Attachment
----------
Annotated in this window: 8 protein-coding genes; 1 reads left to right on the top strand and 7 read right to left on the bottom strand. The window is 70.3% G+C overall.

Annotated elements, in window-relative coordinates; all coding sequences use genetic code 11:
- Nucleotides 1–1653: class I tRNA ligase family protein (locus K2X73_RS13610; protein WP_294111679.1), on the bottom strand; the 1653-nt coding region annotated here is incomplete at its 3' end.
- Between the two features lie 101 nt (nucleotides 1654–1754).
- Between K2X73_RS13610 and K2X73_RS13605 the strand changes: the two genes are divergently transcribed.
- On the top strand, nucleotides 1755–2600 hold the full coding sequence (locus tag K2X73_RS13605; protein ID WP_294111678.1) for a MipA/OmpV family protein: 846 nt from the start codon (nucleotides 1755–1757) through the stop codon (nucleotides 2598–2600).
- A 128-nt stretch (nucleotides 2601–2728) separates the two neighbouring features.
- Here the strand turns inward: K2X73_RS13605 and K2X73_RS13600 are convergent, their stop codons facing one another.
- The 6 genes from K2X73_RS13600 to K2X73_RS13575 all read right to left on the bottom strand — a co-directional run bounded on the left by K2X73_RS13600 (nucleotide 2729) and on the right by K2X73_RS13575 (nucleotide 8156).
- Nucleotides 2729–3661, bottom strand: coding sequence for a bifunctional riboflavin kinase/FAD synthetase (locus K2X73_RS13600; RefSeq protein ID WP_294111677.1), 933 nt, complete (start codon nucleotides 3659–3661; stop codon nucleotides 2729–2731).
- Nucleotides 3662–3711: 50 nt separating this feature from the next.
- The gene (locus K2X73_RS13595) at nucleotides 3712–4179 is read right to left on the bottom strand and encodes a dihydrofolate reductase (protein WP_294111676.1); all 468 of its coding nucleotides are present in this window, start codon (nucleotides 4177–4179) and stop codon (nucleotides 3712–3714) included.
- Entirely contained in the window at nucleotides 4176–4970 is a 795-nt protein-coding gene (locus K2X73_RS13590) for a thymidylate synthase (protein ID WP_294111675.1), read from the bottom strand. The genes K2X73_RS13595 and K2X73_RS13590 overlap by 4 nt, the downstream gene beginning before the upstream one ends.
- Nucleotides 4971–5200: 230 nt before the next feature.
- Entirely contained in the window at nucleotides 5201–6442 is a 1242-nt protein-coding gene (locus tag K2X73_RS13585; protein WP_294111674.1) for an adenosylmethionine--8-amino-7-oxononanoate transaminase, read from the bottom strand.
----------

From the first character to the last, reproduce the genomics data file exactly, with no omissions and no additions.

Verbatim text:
Annotated in this window: 8 protein-coding genes; 1 reads left to right on the top strand and 7 read right to left on the bottom strand. The window is 70.3% G+C overall.

Annotated elements, in window-relative coordinates; all coding sequences use genetic code 11:
- Nucleotides 1–1653: class I tRNA ligase family protein (locus K2X73_RS13610; protein WP_294111679.1), on the bottom strand; the 1653-nt coding region annotated here is incomplete at its 3' end.
- Between the two features lie 101 nt (nucleotides 1654–1754).
- Between K2X73_RS13610 and K2X73_RS13605 the strand changes: the two genes are divergently transcribed.
- On the top strand, nucleotides 1755–2600 hold the full coding sequence (locus tag K2X73_RS13605; protein ID WP_294111678.1) for a MipA/OmpV family protein: 846 nt from the start codon (nucleotides 1755–1757) through the stop codon (nucleotides 2598–2600).
- A 128-nt stretch (nucleotides 2601–2728) separates the two neighbouring features.
- Here the strand turns inward: K2X73_RS13605 and K2X73_RS13600 are convergent, their stop codons facing one another.
- The 6 genes from K2X73_RS13600 to K2X73_RS13575 all read right to left on the bottom strand — a co-directional run bounded on the left by K2X73_RS13600 (nucleotide 2729) and on the right by K2X73_RS13575 (nucleotide 8156).
- Nucleotides 2729–3661, bottom strand: coding sequence for a bifunctional riboflavin kinase/FAD synthetase (locus K2X73_RS13600; RefSeq protein ID WP_294111677.1), 933 nt, complete (start codon nucleotides 3659–3661; stop codon nucleotides 2729–2731).
- Nucleotides 3662–3711: 50 nt separating this feature from the next.
- The gene (locus K2X73_RS13595) at nucleotides 3712–4179 is read right to left on the bottom strand and encodes a dihydrofolate reductase (protein WP_294111676.1); all 468 of its coding nucleotides are present in this window, start codon (nucleotides 4177–4179) and stop codon (nucleotides 3712–3714) included.
- Entirely contained in the window at nucleotides 4176–4970 is a 795-nt protein-coding gene (locus K2X73_RS13590) for a thymidylate synthase (protein ID WP_294111675.1), read from the bottom strand. The genes K2X73_RS13595 and K2X73_RS13590 overlap by 4 nt, the downstream gene beginning before the upstream one ends.
- Nucleotides 4971–5200: 230 nt before the next feature.
- Entirely contained in the window at nucleotides 5201–6442 is a 1242-nt protein-coding gene (locus tag K2X73_RS13585; protein WP_294111674.1) for an adenosylmethionine--8-amino-7-oxononanoate transaminase, read from the bottom strand.